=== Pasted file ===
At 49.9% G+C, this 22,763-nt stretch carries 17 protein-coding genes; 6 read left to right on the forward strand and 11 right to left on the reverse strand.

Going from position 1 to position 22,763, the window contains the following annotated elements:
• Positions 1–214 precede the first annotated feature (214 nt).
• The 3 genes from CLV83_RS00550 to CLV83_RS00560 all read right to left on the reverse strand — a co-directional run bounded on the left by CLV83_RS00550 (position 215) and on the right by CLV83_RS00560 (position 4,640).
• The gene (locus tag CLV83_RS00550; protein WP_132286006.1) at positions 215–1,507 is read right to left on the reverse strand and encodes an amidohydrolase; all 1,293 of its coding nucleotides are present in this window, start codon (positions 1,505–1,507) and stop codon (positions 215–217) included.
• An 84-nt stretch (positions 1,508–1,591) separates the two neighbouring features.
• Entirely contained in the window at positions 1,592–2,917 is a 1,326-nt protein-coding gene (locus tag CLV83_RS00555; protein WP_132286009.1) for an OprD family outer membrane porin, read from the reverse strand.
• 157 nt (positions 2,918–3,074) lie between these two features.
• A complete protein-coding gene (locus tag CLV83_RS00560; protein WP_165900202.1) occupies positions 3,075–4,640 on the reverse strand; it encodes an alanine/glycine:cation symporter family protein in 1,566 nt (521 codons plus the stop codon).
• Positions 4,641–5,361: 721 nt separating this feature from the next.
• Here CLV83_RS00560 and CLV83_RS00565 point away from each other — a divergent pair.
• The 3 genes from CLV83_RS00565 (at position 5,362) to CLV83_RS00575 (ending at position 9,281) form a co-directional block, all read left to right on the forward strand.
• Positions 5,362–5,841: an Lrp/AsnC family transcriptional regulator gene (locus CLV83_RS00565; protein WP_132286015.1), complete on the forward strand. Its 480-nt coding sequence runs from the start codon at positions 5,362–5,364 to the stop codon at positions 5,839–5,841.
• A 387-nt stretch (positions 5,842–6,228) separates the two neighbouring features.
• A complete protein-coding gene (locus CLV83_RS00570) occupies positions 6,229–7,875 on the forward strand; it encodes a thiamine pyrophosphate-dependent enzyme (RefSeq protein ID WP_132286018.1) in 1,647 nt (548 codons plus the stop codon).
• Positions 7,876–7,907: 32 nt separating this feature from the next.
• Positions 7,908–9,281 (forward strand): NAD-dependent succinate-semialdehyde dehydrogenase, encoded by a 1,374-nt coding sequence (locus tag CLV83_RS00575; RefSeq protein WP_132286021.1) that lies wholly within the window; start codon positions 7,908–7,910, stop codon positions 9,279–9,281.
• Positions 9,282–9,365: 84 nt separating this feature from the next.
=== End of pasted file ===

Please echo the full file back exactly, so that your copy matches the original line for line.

At 49.9% G+C, this 22,763-nt stretch carries 17 protein-coding genes; 6 read left to right on the forward strand and 11 right to left on the reverse strand.

Going from position 1 to position 22,763, the window contains the following annotated elements:
• Positions 1–214 precede the first annotated feature (214 nt).
• The 3 genes from CLV83_RS00550 to CLV83_RS00560 all read right to left on the reverse strand — a co-directional run bounded on the left by CLV83_RS00550 (position 215) and on the right by CLV83_RS00560 (position 4,640).
• The gene (locus tag CLV83_RS00550; protein WP_132286006.1) at positions 215–1,507 is read right to left on the reverse strand and encodes an amidohydrolase; all 1,293 of its coding nucleotides are present in this window, start codon (positions 1,505–1,507) and stop codon (positions 215–217) included.
• An 84-nt stretch (positions 1,508–1,591) separates the two neighbouring features.
• Entirely contained in the window at positions 1,592–2,917 is a 1,326-nt protein-coding gene (locus tag CLV83_RS00555; protein WP_132286009.1) for an OprD family outer membrane porin, read from the reverse strand.
• 157 nt (positions 2,918–3,074) lie between these two features.
• A complete protein-coding gene (locus tag CLV83_RS00560; protein WP_165900202.1) occupies positions 3,075–4,640 on the reverse strand; it encodes an alanine/glycine:cation symporter family protein in 1,566 nt (521 codons plus the stop codon).
• Positions 4,641–5,361: 721 nt separating this feature from the next.
• Here CLV83_RS00560 and CLV83_RS00565 point away from each other — a divergent pair.
• The 3 genes from CLV83_RS00565 (at position 5,362) to CLV83_RS00575 (ending at position 9,281) form a co-directional block, all read left to right on the forward strand.
• Positions 5,362–5,841: an Lrp/AsnC family transcriptional regulator gene (locus CLV83_RS00565; protein WP_132286015.1), complete on the forward strand. Its 480-nt coding sequence runs from the start codon at positions 5,362–5,364 to the stop codon at positions 5,839–5,841.
• A 387-nt stretch (positions 5,842–6,228) separates the two neighbouring features.
• A complete protein-coding gene (locus CLV83_RS00570) occupies positions 6,229–7,875 on the forward strand; it encodes a thiamine pyrophosphate-dependent enzyme (RefSeq protein ID WP_132286018.1) in 1,647 nt (548 codons plus the stop codon).
• Positions 7,876–7,907: 32 nt separating this feature from the next.
• Positions 7,908–9,281 (forward strand): NAD-dependent succinate-semialdehyde dehydrogenase, encoded by a 1,374-nt coding sequence (locus tag CLV83_RS00575; RefSeq protein WP_132286021.1) that lies wholly within the window; start codon positions 7,908–7,910, stop codon positions 9,279–9,281.
• Positions 9,282–9,365: 84 nt separating this feature from the next.